Philip Cao

Stay Hungry. Stay Foolish.

How to Create a GEIT System that Delivers Value

2 min read


Governance is vital to accomplishing the goals of an enterprise. By its very definition, governance of enterprise IT (GEIT) places a structure around how an organization aligns IT strategy with business strategy, ensuring that companies stay on track to achieve goals and implement methods to measure performance.

To be successful, an enterprise needs to manage expectations and satisfy stakeholder requirements— the drivers behind development of enterprise goals and subsequent IT-related goals. These goals must be in alignment and are best created with the full cooperation and involvement of IT and the stakeholders.

While governance is critical to any enterprise, form does not always follow function, resulting in many different pathways to successful implementation. In short, there seems to be no agreed-upon approach.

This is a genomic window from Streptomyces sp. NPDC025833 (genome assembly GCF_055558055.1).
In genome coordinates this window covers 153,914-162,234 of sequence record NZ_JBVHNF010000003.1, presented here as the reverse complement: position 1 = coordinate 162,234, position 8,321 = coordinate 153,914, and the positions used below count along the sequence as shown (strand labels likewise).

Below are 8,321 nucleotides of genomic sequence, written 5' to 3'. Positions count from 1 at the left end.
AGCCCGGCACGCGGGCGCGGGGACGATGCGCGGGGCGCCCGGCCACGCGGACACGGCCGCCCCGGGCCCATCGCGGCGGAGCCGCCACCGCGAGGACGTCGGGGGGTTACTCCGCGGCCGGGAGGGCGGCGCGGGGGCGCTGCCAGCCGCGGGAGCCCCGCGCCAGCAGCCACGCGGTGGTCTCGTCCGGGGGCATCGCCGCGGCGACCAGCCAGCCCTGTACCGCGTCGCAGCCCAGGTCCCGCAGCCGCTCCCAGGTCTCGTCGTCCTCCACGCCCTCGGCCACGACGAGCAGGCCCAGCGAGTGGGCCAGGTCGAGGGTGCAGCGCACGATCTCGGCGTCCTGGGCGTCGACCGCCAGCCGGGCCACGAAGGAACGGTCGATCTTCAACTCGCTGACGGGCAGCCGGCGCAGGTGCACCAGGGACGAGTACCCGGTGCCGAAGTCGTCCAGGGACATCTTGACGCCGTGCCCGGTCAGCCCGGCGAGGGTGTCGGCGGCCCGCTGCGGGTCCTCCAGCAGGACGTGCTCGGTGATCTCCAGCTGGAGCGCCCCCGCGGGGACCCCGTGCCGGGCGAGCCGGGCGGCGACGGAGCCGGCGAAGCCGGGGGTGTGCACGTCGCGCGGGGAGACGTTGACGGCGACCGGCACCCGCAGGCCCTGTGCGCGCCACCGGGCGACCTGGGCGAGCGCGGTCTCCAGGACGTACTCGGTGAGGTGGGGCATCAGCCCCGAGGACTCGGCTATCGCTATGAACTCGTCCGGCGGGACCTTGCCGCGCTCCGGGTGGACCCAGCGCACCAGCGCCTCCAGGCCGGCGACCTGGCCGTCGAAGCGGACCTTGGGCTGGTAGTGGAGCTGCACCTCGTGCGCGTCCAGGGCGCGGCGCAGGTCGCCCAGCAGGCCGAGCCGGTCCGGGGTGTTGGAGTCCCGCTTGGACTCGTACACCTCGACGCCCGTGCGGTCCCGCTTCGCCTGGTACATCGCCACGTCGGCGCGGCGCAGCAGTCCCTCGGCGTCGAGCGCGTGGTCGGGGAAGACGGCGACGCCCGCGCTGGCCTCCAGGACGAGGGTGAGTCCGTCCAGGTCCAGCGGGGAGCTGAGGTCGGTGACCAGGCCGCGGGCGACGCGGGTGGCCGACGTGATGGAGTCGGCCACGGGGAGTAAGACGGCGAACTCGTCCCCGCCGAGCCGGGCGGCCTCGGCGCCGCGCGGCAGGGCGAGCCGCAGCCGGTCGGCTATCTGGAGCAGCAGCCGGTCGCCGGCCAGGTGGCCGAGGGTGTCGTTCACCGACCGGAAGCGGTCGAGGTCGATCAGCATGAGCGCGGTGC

How to you get there—how do you start?

One valuable new resource is ISACA’s white paper, “Getting Started with GEIT.” The white paper outlines how an enterprise can begin the process of understanding needs and how to take that knowledge and put it into action.

It summarizes how using a well-established framework, such as COBIT 5, assists in creating a common language and understanding of governance concepts throughout the enterprise.

For example, the early benefits of using a framework include:

  • Deliver value to stakeholders.
  • Accomplish established stakeholder goals.
  • Make future change easier to accomplish.
  • Establish a framework that is part of the enterprise culture.
  • Strengthen internal control.
  • Rely less on external parties.
  • Enhance credibility of internal resources.

One item to note is that no matter what new framework is introduced, the timing of its introduction should be sensitive to the general business environment or commitment to its adoption could prove difficult.

The beauty of a successful framework is that its strength resides in its flexibility. It offers guidance, not prescriptive steps in what to do. The end result? Risks to the enterprise are significantly reduced and overall value quickly recognized.

Joanne De Palma, CISM, BCMM Assessor, MBA
Director, Global Information Technology Risk Management – ORM


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